Dario Franchitti makes special delivery to Jim Clark museum
Scottish racing driver Dario Franchitti has made a special delivery to a new museum honouring the achievements of Jim Clark due to open in the Borders.
He is lending a Lotus Cortina driven by the double Formula One world champion to the facility in Duns.
The 1964 British Saloon Car Championship winning car will also be joined by Clark's Lotus 25/R6.
The £1.6m museum celebrating the Scottish motorsport legend is scheduled to open on 11 July.
"I think the new museum is fabulous," said Franchitti.
"From the moment you walk in the door, it's brilliant. It's a fitting tribute to Jim.
"The car I have brought down is Jim's car, I've just been looking after it.
"I'm very proud it is featuring in the museum, where other people will get to see it and enjoy it."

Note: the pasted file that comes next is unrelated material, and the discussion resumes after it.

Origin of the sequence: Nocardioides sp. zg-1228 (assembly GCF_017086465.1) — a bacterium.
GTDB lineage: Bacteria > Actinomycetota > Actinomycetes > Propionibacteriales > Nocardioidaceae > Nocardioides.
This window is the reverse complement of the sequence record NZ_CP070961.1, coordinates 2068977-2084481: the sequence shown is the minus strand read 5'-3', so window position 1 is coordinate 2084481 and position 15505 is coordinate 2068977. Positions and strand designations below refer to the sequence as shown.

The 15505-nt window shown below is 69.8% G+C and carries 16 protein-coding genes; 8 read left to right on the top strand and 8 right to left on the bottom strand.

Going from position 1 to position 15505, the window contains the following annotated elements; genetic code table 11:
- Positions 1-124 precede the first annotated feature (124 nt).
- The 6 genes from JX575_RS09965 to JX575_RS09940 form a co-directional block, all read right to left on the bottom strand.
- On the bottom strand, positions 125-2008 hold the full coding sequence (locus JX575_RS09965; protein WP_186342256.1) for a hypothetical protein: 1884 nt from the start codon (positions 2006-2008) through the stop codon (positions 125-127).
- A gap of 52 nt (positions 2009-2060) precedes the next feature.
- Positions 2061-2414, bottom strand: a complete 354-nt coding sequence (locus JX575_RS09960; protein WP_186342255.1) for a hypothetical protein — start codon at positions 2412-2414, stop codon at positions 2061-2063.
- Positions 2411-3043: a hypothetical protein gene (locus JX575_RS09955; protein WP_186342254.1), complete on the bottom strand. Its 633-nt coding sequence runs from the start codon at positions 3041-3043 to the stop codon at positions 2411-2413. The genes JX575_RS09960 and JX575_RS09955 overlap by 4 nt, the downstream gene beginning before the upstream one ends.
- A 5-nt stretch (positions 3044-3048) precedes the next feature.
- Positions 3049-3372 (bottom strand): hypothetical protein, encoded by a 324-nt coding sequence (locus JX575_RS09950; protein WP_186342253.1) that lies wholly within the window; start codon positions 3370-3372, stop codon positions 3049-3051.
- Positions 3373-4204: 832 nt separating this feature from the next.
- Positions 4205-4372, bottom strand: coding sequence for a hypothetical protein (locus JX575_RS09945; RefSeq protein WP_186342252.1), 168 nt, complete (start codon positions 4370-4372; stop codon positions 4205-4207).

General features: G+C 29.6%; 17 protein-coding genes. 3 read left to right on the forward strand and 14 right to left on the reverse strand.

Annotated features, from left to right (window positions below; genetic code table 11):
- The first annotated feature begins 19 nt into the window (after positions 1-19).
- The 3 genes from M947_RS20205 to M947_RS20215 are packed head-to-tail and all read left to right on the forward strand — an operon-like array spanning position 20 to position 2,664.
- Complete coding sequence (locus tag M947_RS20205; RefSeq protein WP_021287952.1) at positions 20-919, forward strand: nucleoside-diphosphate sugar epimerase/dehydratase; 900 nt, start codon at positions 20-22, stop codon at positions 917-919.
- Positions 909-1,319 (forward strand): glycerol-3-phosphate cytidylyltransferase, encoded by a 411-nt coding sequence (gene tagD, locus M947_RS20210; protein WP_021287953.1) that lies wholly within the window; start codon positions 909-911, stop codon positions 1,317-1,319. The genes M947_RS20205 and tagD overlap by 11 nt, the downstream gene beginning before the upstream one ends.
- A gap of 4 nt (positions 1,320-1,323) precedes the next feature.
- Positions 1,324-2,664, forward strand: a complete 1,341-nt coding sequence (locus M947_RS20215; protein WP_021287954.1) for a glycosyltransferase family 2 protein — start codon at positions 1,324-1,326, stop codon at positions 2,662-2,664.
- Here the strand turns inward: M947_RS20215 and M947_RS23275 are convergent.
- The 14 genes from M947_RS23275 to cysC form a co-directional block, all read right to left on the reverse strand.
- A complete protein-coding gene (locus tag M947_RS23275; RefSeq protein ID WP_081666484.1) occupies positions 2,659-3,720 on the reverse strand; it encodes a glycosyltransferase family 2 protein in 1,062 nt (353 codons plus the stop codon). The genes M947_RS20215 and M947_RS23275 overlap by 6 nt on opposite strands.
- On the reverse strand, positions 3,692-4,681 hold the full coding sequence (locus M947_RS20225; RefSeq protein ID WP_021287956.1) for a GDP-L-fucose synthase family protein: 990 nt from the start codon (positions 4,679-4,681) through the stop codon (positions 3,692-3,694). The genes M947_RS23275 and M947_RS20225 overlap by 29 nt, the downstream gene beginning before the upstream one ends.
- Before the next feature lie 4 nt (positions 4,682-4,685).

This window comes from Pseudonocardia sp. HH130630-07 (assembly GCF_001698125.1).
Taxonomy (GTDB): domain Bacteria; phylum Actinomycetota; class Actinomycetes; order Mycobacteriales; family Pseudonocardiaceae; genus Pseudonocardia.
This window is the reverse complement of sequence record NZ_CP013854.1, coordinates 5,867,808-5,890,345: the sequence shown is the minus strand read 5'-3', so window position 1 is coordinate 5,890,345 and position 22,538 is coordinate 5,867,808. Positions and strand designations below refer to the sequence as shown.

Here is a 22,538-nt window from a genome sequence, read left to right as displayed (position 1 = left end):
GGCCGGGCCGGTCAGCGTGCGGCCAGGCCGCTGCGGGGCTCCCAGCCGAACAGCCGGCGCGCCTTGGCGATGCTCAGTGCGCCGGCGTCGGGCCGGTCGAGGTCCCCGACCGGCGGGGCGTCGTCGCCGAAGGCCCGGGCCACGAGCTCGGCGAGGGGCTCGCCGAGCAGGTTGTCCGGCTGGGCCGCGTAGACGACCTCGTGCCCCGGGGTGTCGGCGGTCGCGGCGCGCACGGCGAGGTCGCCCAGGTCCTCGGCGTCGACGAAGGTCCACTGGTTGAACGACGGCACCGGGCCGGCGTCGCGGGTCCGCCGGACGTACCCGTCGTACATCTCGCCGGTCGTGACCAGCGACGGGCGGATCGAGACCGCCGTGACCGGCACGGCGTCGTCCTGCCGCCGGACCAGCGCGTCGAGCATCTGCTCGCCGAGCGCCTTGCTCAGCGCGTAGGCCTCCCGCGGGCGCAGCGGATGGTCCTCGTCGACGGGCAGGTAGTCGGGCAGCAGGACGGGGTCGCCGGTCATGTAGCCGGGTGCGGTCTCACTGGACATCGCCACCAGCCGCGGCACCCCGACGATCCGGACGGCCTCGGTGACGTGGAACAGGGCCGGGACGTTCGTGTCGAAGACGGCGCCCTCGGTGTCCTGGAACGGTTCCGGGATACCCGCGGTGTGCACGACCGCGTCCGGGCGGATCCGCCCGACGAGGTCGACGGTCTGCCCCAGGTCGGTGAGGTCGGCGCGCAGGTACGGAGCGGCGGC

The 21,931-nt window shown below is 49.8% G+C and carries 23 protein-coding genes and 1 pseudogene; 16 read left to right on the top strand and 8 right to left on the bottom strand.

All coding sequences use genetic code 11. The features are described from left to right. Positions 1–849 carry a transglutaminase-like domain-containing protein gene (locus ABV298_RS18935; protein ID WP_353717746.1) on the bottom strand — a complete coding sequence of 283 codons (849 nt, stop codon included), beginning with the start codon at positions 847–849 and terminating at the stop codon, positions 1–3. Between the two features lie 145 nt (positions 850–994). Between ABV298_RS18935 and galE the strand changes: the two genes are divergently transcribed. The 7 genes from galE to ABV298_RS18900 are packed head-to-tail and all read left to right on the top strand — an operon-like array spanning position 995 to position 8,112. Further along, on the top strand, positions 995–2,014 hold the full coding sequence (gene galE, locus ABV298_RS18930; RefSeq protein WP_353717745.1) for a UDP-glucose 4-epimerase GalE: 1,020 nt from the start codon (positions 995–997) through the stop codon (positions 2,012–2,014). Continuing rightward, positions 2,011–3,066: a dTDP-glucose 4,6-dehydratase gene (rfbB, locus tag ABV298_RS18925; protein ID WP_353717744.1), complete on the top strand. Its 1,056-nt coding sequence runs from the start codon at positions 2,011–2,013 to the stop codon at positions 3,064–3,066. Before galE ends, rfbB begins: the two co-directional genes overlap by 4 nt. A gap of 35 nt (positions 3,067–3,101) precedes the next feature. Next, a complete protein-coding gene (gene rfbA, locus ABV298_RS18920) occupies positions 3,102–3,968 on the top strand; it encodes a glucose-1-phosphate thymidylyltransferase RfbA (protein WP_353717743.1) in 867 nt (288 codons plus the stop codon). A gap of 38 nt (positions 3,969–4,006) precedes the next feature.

The Lotus Cortina will be joined by the Lotus 25/R6 which Clark drove to a number of Grand Prix victories.
It is on loan from the Tinguely Museum in Switzerland.
Andrew Tulloch, curator from charity Live Borders, said it was "hard to put into words" how much they appreciated being able to put the vehicles "at the heart" of the new attraction.
"There are very few of Jim's former race cars on public display and there is little doubt that these will be among the stars of the show when the museum opens later this month," he said.
"Having these vehicles here alone will undoubtedly attract visitors from across the world, complementing the trophies, film footage and memorabilia in what will be a must visit for motor racing fans and those looking for a great day out."
The Jim Clark Trust's secretary, Ben Smith, said it was "extremely grateful" for the loan of the cars.
"It is humbling to see these world famous, beautiful cars, in which Jim raced to success all those years ago, in his home town of Duns," he said.
"They are sure to be the star attractions of the new museum, bringing to life the story of Jim Clark and inspiring future generations."
Clark was born in Kilmany in Fife, but raised in the Borders, and was crowned Formula One world champion in 1963 and 1965.
He died, aged just 32, in a crash at Hockenheim in Germany in 1968.
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